Going into the 4th quarter, the Knicks were matching Phoenix basket for basket. The score was 85 – 84 Phoenix, with both clubs featuring an offensive efficiency north of 120 points per 100 possessions. However, the wheels fell off in the 4th, as New York lost its offensive flow. The Suns ended the game with an offensive efficiency close to what they had been producing through 3 quarters, whereas New York’s offensive efficiency dipped by more than 10 points per 100 possessions between the 3rd and 4th. Once again, the fickle offense determines the difference between wins and losses.

Overall it’s hard to be too disappointed in this game’s outcome. Phoenix outperformed their typical offensive performance this season (111.4 pp100), but against the Knicks that is to be expected. Meanwhile, in spite of the poor 4th quarter the Knicks posted a strong offensive performance, even though the Suns have been a solid defensive team so far this season (allowing 104.1 pp100, 8th in the league). It just wasn’t strong enough for long enough to overcome an elite team.


4 factor stats were acquired using the ESPN4Factors script by Cherokee of the ABPRmetrics board. Firefox users can use this script (after installing the Greasemonkey extension) to see 4 factor stats automatically displayed in all NBA boxscores on espn.com.

Tonight’s 4 Factors (vs MIL, 11/30/07)

After each game this season, we’ll be taking a look at what the four factors have to say about the game– how the winner won and the loser lost. For an intro to the four factors, see A Layman’s Guide to Advanced NBA Statistics.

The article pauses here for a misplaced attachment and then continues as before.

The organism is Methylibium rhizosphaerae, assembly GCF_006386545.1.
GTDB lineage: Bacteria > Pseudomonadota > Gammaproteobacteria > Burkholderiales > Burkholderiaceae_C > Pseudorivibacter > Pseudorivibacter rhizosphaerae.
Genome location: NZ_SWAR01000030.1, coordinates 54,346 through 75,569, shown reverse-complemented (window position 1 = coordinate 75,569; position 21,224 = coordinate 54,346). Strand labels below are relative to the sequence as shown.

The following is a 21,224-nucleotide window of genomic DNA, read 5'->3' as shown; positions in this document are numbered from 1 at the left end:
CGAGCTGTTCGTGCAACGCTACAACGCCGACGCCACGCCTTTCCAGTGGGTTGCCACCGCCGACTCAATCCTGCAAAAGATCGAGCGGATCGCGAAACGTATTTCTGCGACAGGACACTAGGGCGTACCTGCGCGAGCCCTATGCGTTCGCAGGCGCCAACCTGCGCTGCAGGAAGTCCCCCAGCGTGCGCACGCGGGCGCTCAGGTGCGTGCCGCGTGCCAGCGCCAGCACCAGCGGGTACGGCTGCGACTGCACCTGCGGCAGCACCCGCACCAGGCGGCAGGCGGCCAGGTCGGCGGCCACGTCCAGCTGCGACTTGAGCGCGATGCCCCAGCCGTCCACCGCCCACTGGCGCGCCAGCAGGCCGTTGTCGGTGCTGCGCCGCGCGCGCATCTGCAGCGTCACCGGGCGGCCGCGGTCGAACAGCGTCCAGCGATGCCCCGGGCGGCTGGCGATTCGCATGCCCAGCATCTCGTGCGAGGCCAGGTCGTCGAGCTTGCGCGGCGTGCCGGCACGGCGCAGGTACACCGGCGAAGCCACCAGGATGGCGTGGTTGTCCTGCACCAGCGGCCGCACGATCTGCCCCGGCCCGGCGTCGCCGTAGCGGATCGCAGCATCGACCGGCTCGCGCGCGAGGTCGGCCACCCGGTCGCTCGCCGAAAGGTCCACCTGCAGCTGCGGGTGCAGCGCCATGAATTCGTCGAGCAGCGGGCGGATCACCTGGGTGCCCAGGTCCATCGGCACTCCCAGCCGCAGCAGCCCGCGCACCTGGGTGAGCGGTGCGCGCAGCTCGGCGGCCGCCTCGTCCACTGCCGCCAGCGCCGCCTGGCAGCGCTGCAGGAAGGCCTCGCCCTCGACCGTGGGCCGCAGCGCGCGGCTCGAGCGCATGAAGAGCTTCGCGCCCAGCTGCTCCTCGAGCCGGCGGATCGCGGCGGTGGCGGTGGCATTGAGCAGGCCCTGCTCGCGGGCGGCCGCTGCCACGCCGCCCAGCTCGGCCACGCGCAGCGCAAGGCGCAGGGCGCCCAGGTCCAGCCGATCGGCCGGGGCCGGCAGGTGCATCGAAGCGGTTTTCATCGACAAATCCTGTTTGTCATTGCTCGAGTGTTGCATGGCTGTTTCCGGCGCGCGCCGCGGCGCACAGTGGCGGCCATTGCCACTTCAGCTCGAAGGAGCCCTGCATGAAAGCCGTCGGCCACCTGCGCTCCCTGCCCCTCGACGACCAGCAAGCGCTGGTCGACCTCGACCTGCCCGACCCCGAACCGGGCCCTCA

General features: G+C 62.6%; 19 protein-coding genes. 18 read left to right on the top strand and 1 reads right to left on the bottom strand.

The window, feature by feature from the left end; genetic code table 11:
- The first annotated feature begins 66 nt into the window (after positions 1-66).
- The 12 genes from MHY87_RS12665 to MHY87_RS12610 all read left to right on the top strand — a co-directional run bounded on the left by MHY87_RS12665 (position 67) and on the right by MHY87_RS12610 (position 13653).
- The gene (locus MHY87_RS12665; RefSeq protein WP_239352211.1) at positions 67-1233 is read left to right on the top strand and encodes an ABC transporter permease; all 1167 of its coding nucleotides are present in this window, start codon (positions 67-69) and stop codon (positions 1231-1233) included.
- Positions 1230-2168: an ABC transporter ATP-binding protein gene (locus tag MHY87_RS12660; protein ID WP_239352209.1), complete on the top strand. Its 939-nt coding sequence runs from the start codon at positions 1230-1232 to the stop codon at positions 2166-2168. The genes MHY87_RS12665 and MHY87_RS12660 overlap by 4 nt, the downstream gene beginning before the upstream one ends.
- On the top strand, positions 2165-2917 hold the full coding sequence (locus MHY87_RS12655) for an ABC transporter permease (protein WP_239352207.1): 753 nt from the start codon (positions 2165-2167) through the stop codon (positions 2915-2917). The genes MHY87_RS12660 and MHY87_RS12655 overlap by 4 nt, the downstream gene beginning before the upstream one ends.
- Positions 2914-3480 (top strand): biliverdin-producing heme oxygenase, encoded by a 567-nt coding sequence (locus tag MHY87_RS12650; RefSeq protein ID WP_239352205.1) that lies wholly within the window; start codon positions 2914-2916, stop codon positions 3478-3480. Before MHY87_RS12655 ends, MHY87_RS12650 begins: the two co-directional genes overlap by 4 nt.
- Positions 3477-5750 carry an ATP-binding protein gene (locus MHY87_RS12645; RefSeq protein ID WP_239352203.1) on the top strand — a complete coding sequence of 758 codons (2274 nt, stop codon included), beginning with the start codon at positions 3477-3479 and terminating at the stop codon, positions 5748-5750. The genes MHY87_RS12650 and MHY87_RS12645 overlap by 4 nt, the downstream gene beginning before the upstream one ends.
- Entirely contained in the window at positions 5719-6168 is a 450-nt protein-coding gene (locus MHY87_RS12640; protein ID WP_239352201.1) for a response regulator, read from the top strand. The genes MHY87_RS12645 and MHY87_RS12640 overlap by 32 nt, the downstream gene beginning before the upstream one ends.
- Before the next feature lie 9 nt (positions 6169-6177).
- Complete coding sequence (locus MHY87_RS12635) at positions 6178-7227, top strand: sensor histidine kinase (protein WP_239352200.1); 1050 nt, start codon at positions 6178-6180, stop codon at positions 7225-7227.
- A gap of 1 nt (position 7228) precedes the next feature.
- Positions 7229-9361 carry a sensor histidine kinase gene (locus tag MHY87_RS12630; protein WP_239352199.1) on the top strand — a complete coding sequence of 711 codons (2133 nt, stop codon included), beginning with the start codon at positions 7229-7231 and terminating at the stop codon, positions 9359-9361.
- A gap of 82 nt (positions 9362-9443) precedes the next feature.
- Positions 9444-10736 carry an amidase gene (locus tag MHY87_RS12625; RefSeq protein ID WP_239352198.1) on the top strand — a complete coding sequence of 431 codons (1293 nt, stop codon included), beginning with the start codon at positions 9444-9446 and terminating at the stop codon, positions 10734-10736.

Knicks defeat Bucks, 91 – 88

	Pace	Eff	eFG	FT/FG	OREB%	TOr
MIL	87.0	101.1	49.4%	14.1	21.6	13.8
NYK		104.6	51.3%	17.1	21.6	14.9

The formula for tonight’s win was a lukewarm offense combined with a solid defensive effort. The offense was underwhelming given that the Bucks are defensive slouches, allowing 111.1 points per 100 possessions coming into the game. The Knicks actually shot pretty well from the field, bucking a season-long trend (45.5% eFG, 27th in the league), and kept their TOs down to acceptable levels. But they also had a meek showing from the free throw line and had an unusually weak offensive rebounding effort (paging David Lee).

On another night against a decent defense this game is likely another frustrating loss. But the mediocre offense was enough because of the defensive effort. The Bucks came into the game with an above average offense fueled by a platoon of perimeter shooters, a formula usually spelling doom for New York’s D. But they managed to hold the Bucks to their season average eFG%, while also not sending them to the line and thwarting their usually strong offensive rebounding (29.5 o-reb%, 8th). Not exactly an effort reminiscent of the Spurs, but for one of the league’s worst defenses, it’s a strong effort.


4 factor stats were acquired using the ESPN4Factors script by Cherokee of the ABPRmetrics board. Firefox users can use this script (after installing the Greasemonkey extension) to see 4 factor stats automatically displayed in all NBA boxscores on espn.com.